Every dog has its day, and Winston’s are always warm and dry in this roomy hut.
We used Resene Double Stack and Resene Black White for the striped walls and Resene Flame Red for the roof. The name plaque is Resene Flame Red with ‘Winston’ in Resene Double Stack.
Winston bounded into our lives as a 10-week-old puppy and quickly established himself as much more than a pet. He’s the boys’ doggy brother, and he’s my buddy when I am working outside.
Over the summer, Winston joined me as a swimming companion each time we went to the lake. Maybe he thought I couldn’t swim and that he needed to save me. Labs love swimming, and with his big paws and rudder-like tail, he’s great in the water.
He and Milly, the goat, both think they are human members of our ‘farmily’ and should be allowed inside whenever they like. That’s still being negotiated, and it’s time for Winston to have a home of his own – even if he tries to sleep on the boys’ beds most nights.
Our mate Dylan, a keen DIY-er, says building a shelter or kennel for your dog is an easy project, especially if you use a pallet as the floor.
“Pallets are free and available just about everywhere once you start looking out for them,” he says. “They come in various sizes but I used a square one that was 1100mm x 1100mm.”
The sides are made with five panels of Douglas Fir (which was harvested and milled on the farm), stacked horizontally and screwed flush with the pallet, starting with the bottom one.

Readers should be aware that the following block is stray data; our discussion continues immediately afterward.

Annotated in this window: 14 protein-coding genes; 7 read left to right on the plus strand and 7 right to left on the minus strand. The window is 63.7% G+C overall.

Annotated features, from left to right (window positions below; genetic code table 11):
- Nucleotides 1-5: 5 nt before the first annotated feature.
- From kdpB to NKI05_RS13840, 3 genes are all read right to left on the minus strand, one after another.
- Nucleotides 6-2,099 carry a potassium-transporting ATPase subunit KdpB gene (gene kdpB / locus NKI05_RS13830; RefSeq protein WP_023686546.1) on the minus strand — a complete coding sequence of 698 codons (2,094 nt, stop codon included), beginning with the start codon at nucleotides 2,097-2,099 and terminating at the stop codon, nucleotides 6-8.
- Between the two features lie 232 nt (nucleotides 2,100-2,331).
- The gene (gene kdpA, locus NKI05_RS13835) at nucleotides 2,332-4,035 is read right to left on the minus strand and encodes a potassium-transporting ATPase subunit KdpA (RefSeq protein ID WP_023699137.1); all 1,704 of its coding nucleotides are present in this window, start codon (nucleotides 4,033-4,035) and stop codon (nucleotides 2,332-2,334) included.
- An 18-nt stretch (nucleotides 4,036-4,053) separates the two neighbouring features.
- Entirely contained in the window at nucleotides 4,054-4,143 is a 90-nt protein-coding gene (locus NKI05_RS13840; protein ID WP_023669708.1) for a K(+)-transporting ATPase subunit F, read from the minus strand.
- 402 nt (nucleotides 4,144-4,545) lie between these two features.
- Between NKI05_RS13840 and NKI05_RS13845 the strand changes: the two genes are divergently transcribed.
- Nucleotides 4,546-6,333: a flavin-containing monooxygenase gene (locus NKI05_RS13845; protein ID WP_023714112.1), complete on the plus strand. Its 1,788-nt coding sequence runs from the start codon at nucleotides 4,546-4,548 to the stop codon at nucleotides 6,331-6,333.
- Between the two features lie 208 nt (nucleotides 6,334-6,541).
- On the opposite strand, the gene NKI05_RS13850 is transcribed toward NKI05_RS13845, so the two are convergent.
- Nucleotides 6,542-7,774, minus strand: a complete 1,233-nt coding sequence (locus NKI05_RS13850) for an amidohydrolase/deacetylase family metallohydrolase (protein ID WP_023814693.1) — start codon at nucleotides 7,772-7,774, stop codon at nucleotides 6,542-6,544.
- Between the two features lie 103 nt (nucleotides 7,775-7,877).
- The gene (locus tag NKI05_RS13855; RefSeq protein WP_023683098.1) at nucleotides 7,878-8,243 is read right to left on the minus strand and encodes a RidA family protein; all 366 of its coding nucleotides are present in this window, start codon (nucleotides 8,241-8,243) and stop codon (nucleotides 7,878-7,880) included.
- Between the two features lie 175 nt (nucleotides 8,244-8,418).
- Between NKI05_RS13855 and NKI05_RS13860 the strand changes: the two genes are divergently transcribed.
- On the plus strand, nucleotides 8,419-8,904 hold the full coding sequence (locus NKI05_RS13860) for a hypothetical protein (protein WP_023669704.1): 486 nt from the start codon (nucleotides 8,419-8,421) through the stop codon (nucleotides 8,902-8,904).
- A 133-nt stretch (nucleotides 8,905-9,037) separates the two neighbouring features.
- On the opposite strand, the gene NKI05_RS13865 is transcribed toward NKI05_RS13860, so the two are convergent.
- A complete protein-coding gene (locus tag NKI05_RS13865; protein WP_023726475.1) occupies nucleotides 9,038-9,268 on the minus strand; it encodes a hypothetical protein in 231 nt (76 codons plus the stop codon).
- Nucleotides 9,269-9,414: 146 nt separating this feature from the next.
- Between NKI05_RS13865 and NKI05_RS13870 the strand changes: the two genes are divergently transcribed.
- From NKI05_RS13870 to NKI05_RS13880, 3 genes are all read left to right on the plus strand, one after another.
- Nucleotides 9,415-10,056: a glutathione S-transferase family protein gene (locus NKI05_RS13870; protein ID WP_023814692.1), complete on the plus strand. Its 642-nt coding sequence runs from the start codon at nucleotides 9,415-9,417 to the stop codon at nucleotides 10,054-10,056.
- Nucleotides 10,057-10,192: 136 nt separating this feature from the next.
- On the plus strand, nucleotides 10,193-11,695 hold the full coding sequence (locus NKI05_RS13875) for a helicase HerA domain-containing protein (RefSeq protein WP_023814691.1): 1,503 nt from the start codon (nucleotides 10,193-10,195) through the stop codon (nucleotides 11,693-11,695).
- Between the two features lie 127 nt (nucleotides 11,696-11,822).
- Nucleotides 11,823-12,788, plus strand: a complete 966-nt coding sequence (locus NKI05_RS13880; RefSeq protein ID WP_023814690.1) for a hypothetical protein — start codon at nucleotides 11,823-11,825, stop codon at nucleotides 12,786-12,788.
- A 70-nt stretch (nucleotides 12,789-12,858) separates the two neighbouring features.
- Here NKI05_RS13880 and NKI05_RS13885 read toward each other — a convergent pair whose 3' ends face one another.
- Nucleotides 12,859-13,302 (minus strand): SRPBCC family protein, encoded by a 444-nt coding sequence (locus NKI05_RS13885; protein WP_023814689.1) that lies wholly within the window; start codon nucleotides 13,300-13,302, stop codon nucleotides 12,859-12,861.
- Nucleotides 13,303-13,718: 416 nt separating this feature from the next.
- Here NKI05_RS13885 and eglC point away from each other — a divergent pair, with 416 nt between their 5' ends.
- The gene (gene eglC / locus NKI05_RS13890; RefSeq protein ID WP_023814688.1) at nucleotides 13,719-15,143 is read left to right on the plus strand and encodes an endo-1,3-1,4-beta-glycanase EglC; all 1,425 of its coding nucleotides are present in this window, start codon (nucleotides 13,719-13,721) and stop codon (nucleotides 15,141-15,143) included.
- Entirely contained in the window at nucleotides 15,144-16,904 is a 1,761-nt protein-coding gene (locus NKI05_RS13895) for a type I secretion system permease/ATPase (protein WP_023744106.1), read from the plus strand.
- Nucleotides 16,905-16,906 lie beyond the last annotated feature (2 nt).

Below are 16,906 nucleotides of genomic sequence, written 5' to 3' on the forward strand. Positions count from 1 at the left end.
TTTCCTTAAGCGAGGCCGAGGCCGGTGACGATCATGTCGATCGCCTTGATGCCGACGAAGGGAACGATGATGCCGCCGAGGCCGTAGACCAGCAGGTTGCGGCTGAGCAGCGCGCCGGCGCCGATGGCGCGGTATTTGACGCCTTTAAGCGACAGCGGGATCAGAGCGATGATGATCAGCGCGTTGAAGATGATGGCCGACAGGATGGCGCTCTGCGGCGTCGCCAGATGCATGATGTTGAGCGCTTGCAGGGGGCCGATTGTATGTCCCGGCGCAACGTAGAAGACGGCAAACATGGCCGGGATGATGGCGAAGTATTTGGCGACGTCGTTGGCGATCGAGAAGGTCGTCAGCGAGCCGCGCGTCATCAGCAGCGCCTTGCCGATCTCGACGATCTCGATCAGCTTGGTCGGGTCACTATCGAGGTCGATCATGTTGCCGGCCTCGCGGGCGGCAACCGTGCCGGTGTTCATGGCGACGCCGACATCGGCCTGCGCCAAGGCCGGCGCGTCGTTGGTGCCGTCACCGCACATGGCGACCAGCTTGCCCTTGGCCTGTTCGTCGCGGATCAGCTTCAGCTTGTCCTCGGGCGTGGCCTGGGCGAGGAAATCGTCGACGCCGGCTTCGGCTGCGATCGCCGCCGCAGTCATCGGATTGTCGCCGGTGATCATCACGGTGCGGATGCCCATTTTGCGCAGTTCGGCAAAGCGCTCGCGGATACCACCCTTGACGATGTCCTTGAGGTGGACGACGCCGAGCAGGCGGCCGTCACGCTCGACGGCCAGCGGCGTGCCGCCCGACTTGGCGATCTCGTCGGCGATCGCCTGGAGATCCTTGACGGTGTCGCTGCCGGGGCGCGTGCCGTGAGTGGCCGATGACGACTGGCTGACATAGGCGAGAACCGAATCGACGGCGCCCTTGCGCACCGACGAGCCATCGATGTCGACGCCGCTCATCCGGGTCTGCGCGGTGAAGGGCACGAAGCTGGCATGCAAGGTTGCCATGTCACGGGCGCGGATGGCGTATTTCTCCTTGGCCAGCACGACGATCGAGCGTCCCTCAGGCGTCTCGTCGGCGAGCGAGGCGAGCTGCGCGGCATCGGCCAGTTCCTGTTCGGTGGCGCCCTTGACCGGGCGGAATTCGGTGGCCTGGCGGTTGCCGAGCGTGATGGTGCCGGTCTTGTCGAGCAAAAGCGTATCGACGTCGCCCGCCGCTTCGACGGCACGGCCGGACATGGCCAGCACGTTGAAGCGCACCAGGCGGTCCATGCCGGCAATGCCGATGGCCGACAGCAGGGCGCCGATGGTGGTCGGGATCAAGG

“Four are 200mm by 1100mm (the length of the pallet), and the final one is narrower at the rear end as it provides the pitch of the roof – sloping from front to back,” Dylan says. “I made it 100mm wide at the narrow end.”
The side panels are held together with an internal cleat (Douglas Fir in our case). These cleats are 50mm x 25mm for the front two and shorter for the back two. Adjust the rear cleats to the height at which you have cut the rear of the side panel.
The rear is made up of five panels of Douglas Fir. In order to be flush, they are slightly longer than the sides. In our case, 1100mm plus the 25mm thickness from each of the two side boards, i.e. 1100mm + 25mm + 25mm = 1160mm.
Supporting the roof are two 1100mm x 200mm x 25mm purlins; one is fixed at the front and one at the rear. These are screwed into the side panels, and the corrugated iron roof is screwed to them.
We used a piece of corrugated iron we found on the farm. Find yours at your local recycling centre or buy new.
To create a door, Dylan attached a 200mm x 25mm Douglas Fir board across the top, flush with the roof, then fixed one down either side to the cleats and one across the base.
Dylan reckons Winston’s flash new home looks like a liquorice allsorts lolly. River and I painted it in stripes of Resene Double Stack (grey) and Resene Black White (white) using Resene Lumbersider low sheen waterborne paint. We used Resene Flame Red for the roof. As a final touch, we made Winston a grand plaque for his name, painting the background in Resene Flame Red and ‘Winston’ in Resene Double Stack. The days are beginning to cool, so I’ve lined Winston’s shelter with warm fleeces so he will be snug. It is even big enough for him to invite a doggy friend for a sleepover.
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Colours shown on this website are a representation only. Please refer to the actual paint or product sample. Resene colour charts, testpots and samples are available for ordering online. See measurements/conversions for more details on how electronic colour values are achieved.